The Turnbull government will make moves to give consumers the ability to use data collected on them by businesses to make better purchasing decisions, in line with advice of the Harper competition review.
The Harper review of Australia's competition laws, handed down in April, suggested Australia follow the UK's example and create a new market for digital comparison tools that allow consumers to analyse their own data.
The UK government launched its 'midata' initiative in 2011, which encouraged businesses to release customers' own personal information back to them in a standardised, electronic format. The likes of Visa, MasterCard, Lloyd's Bank and RBS have already signed up to the scheme.
Britain's department for business innovation told the Harper committee the data could be used to inform consumer decisions like picking a mobile phone contract based on the individual's past 12 months usage, or identifying ways to save more money by analysing credit card records.
Australia's competition and consumer watchdog, the ACCC, and consumer group Choice both backed the proposal.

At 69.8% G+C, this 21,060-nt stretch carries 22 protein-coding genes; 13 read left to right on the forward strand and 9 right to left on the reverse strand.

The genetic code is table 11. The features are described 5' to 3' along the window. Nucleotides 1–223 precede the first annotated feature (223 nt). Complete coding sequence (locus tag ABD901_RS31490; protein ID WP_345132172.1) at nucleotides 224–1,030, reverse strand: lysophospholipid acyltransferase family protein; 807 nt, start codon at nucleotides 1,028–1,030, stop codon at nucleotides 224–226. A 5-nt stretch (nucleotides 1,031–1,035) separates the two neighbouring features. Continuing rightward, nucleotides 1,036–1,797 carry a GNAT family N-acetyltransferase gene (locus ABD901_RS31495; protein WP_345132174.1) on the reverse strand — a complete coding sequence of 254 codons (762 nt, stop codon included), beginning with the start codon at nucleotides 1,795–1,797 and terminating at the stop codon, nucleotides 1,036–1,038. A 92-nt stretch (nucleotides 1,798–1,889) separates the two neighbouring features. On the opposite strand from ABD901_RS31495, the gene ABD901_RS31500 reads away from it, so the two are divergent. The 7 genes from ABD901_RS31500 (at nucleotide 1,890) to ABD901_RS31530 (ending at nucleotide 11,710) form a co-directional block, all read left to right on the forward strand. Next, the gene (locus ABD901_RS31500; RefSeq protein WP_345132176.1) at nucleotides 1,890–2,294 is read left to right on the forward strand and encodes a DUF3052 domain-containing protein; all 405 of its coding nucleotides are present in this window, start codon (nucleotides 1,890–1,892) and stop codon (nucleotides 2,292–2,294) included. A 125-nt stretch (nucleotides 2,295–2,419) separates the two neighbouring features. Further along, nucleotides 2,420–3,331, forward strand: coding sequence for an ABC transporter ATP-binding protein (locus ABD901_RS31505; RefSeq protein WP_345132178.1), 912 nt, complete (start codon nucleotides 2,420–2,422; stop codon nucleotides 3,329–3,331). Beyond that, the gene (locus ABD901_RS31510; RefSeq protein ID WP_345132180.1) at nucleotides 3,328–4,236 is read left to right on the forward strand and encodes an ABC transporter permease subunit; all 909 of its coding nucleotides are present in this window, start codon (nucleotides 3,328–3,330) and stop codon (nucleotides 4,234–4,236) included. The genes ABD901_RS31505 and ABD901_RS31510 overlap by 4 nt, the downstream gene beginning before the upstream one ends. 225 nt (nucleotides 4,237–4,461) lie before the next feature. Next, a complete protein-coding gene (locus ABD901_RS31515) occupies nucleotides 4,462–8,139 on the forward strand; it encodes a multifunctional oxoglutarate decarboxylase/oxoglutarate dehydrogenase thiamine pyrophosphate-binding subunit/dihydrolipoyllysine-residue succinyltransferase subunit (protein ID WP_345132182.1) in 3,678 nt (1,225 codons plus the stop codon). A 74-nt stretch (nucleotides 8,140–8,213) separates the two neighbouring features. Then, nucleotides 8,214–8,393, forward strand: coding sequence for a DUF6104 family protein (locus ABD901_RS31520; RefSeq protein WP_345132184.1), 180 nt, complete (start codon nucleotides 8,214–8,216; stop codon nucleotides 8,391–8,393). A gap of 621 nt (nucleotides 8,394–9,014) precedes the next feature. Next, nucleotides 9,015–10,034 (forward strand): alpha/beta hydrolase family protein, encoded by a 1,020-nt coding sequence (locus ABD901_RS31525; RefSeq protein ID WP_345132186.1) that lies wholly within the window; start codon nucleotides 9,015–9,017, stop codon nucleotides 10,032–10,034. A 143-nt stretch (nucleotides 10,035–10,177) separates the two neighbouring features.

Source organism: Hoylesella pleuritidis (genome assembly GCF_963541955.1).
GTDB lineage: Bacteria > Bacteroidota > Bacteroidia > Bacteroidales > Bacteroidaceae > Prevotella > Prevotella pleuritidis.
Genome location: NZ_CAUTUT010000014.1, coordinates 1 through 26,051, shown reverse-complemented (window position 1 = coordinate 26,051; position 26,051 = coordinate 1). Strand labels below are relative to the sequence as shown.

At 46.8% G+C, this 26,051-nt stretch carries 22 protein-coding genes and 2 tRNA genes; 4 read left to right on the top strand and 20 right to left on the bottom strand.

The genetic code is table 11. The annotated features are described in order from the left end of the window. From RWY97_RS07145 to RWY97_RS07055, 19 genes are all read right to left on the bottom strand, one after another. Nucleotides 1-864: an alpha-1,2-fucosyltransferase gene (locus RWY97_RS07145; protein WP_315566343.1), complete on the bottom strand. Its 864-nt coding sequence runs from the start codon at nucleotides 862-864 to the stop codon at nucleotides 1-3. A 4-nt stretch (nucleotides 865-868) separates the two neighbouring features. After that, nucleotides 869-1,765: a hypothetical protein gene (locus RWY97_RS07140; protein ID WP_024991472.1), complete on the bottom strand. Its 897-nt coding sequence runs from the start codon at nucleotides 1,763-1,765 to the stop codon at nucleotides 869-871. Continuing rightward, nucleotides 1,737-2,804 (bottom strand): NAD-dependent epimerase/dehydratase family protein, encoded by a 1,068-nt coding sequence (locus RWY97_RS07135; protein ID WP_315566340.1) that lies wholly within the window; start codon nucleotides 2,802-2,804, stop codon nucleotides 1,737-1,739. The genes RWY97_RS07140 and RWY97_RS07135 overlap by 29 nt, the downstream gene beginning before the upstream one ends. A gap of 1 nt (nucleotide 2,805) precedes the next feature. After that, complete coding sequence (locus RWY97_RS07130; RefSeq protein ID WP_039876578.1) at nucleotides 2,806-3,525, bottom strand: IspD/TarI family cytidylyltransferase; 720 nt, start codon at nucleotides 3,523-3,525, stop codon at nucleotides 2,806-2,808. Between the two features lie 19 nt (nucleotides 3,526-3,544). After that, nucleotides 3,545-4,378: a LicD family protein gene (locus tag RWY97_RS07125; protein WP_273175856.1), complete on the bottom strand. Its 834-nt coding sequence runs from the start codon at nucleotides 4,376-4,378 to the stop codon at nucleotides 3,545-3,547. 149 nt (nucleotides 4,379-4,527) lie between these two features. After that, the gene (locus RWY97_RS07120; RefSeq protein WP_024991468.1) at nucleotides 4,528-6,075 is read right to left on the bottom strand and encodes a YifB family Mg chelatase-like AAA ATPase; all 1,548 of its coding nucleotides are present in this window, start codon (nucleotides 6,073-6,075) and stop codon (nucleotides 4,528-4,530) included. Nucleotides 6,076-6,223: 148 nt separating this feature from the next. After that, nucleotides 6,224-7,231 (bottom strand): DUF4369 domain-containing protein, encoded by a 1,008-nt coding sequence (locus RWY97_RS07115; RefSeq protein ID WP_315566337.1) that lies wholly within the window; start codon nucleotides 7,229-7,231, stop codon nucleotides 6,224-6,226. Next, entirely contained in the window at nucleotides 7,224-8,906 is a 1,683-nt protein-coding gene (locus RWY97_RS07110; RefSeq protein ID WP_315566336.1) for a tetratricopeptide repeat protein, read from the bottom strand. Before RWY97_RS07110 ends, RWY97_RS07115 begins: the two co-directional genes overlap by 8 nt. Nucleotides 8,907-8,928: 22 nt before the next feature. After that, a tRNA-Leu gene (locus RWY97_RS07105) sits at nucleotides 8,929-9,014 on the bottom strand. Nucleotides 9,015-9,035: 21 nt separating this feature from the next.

The Harper review panel said a working group should be established to work out a way to implement a similar approach, involving common standards for released datasets and an education campaign for consumers.
In its long-awaited response to the review, published today, the federal government said it supported the recommendation and would task the new Australian Council for Competition Policy - which will be born out of the ashes of the National Competition Council - with establishing a working group.
The group will develop a "partnership agreement" that both "allows people to access and use their own data for their own purposes and enables new markets for personal information services", drawing on the UK's lead.
The Productivity Commission will be tasked with reviewing options to improve accessibility to data, the government said.